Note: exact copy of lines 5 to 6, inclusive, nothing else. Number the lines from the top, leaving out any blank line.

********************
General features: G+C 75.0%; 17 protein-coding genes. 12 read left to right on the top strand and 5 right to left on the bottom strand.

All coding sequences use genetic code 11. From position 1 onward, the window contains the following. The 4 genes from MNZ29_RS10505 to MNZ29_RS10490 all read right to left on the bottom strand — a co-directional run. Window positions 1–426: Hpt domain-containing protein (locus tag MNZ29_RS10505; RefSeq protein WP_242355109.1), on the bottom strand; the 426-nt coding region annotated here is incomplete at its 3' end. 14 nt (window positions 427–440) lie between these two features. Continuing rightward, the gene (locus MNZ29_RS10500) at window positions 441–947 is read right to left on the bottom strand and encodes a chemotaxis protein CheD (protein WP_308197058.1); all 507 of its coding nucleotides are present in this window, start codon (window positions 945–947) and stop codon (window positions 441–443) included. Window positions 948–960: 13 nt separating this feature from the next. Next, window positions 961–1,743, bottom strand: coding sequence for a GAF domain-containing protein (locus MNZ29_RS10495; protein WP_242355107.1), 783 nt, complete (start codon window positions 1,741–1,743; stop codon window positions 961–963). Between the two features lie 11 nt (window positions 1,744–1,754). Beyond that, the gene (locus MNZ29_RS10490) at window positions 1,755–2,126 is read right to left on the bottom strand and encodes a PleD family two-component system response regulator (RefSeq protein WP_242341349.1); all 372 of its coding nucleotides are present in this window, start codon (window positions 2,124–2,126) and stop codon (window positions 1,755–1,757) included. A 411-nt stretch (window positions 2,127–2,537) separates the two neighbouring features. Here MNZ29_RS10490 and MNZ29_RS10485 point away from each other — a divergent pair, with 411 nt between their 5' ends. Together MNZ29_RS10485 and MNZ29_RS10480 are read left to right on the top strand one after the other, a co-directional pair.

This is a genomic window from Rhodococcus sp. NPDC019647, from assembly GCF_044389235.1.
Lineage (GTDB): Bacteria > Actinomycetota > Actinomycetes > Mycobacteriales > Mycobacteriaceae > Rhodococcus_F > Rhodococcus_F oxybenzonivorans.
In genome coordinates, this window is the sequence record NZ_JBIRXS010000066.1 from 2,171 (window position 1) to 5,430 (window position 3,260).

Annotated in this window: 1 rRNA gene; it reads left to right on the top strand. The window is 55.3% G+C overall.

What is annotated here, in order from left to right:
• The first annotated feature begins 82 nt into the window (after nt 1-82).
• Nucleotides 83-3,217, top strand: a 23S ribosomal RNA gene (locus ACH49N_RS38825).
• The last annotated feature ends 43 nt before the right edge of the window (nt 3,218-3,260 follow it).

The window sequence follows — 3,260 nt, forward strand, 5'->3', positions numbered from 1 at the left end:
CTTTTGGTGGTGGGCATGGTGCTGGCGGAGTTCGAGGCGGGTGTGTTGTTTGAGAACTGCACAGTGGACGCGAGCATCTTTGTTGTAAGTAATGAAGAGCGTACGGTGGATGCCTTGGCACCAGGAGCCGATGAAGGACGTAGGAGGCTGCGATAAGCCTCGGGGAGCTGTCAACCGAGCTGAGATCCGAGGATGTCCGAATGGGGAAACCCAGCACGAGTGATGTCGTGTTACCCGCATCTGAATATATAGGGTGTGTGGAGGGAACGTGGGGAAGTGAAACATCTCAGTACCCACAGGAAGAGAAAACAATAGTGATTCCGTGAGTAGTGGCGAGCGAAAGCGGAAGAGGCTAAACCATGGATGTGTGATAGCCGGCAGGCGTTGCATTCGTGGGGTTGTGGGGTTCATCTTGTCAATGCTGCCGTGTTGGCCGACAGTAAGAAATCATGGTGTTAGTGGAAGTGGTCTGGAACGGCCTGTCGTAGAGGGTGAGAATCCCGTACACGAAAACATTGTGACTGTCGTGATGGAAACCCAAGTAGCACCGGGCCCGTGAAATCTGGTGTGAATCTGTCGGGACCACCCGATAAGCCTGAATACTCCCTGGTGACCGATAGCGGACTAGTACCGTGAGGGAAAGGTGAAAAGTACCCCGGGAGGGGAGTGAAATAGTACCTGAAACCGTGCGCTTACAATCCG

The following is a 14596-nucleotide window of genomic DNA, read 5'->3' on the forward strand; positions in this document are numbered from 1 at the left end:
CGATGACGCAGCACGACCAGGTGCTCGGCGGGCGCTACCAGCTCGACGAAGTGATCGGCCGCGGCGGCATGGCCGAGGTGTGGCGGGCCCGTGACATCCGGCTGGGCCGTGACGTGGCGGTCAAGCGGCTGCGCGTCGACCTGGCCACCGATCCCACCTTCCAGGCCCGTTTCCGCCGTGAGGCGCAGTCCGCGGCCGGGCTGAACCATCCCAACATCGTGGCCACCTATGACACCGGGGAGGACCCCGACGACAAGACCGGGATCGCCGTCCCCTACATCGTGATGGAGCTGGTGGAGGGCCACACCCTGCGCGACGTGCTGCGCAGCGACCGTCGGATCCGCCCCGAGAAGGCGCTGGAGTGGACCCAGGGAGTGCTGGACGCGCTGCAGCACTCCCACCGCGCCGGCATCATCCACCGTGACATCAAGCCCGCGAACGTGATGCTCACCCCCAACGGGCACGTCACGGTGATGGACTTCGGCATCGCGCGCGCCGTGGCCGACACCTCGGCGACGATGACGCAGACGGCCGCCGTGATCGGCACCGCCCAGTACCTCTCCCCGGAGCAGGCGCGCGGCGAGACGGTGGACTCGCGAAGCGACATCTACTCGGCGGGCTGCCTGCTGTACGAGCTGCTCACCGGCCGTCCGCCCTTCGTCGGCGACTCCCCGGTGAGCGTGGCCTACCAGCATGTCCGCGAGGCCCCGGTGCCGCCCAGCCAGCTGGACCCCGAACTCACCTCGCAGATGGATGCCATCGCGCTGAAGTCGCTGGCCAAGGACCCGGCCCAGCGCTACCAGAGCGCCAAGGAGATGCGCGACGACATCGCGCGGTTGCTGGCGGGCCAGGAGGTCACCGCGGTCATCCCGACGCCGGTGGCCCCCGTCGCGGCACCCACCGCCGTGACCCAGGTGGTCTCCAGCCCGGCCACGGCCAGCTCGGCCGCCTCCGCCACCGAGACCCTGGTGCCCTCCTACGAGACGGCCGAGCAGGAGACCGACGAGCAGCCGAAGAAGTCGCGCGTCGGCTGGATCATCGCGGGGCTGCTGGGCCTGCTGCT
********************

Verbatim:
In genome coordinates, this window is the sequence record NZ_JBIRXS010000066.1 from 2,171 (window position 1) to 5,430 (window position 3,260).

Annotated in this window: 1 rRNA gene; it reads left to right on the top strand. The window is 55.3% G+C overall.